A Wrenched Virile Lore
Sub Pop

The music that Glaswegian instrumental outfit Mogwai has created over its 17-year career has often been as dense and thick as the brogue noticeably absent from its output. While there has certainly been a rockist (read: loud) element at work in even the most post-rock of its repetoire, even those cacophonic creations have always been operating as much on a cerebral level as on a visceral one. Even last year’s Hardcore Will Never Die, But You Will, with its structures bordering on pop and some actual vocals, still was festooned with wooly, tightly wound balls of obtusity.

But then that was always one of the joys of Mogwai: projecting one’s own interpretations on the evocative soundscapes. With A Wrenched Virile Lore, Mogwai hasn’t changed their approach, but rather they’ve let others change it for them. Comprised of remixes of tracks on Hardcore, the album allows ten artists to remake Mogwai however they see fit. It’s certainly not a new idea by any means, but it’s astonishing how well it actually works here. Justin K Broadrick’s reshaping of “George Square Thatcher Death Party” substitutes the song’s original drums with big bass beats, giving it a larger than life quality. Similarly, The Soft Moon dials “San Pedro” into the red, taking it further out into the sonic aether. But the most dramatic rethink is RM Hubbert’s reworking of “Mexican Grand Prix.” He’s stripped the vocals of their effects and replaced the instrumentation with acoustic guitar, essentially turning the track inside out to become a finger-picked folk number. This record may not get any closer to what lies at the heart of Mogwai’s prickly oeuvre, but with reinterpretations as exceptional as these, it’s of little consequence.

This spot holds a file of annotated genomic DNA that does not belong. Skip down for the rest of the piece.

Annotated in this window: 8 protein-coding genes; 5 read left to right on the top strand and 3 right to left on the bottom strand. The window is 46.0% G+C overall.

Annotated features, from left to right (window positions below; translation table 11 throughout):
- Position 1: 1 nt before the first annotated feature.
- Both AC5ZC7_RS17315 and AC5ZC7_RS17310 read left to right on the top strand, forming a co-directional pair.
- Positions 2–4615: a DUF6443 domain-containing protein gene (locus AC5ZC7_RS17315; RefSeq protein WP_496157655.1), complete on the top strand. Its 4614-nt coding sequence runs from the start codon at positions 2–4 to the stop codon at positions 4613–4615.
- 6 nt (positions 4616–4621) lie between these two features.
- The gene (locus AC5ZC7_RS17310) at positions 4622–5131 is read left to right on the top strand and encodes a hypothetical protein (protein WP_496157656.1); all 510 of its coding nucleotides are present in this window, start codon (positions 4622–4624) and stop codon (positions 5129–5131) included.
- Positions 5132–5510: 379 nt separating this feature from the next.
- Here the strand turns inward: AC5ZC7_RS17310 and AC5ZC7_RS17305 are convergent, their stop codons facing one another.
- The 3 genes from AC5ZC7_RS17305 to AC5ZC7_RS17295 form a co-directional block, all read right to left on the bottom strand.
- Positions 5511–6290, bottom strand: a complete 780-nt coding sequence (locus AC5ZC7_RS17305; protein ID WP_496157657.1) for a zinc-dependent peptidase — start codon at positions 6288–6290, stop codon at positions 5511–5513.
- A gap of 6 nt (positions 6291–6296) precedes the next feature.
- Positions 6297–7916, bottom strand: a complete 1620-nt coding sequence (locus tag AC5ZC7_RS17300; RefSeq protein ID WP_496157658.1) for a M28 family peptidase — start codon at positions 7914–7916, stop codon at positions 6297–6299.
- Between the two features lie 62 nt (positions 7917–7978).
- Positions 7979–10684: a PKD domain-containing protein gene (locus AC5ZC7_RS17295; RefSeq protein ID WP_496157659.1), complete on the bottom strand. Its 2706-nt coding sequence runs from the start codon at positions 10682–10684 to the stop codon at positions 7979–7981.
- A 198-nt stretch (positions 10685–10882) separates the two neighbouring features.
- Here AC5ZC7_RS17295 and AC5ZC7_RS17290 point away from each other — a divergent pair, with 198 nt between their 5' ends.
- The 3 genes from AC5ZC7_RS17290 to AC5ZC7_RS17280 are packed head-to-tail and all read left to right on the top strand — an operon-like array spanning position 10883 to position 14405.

Stephen Slaybaugh

MP3: “George Square Thatcher Death Party (Justin K Broadrick Reshape)”

Memory Tapes

This is the third long-player from Dayve Hawk’s one-man symphony project, Memory Tapes. We’ve had plenty to say about Hawk and his work, so I won’t go into reiterating everything here. Memory Tapes is practiced at his solo-art, so the execution is a non-issue. This leaves it all up to the content. When I put this relatively short (six songs at about 40 minutes) album on, I put all my expectations aside. As the looped sound of distant crickets on “Neighborhood Watch” turned into a lazily strummed effected guitar and Hawk’s melodic falsetto led me through the melody, I wanted nothing more than to follow it where it went. Then the drum machine kicked in, jarring as a real drummer, and shoved me out of my chillwave (if you will). Is there a genre rule that dictates an obligation to use these drum sounds?

I tried to shake off the disappointment as “Through the Field” began promisingly with a Pet Shop Boys cum Portastatic vibe, the electronic rhythm finally resembling electronics (and rightly so). Innocuous and flat, but inoffensive for it’s relative brevity at just over five minutes, it seems like “Through the Field” would be the single. Memory Tapes seems to be pushing for yolo-pop kids on the dancefloor, but Hawk is confused as to whether he should dump all his emotions into the work. Skrillex and Passion Pit can at least push aside or ignore anything beyond the superficial, but Memory Tapes has this heartbreakingly frank underlying thread that either needs to be burned off or focused upon. “Safety,” at eight minutes, drifts between a passable disco vibe into a seriously sentimental verse-chorus-verse song about difficult love. Reznor had Flood to edit him when he got out of hand, maybe Hawk could use a hand cutting out those trance DJ techniques that would fly in a live set but might be better left off the record. There’s just so much material in each song, it could be distilled and cut into pieces for separate, and possibly better, records.
Michael P. O’Shaughnessy


Ex-Cult formed in Memphis a couple years ago as Sex Cult, but potential litigation with a techno label forced them to take on the new moniker before releasing their full-length, a self-titled platter on pre-eminent imprint Goner. And while the new name may not stick in your head the way the old one did, this album has got the kind of hooks that are hard to ignore.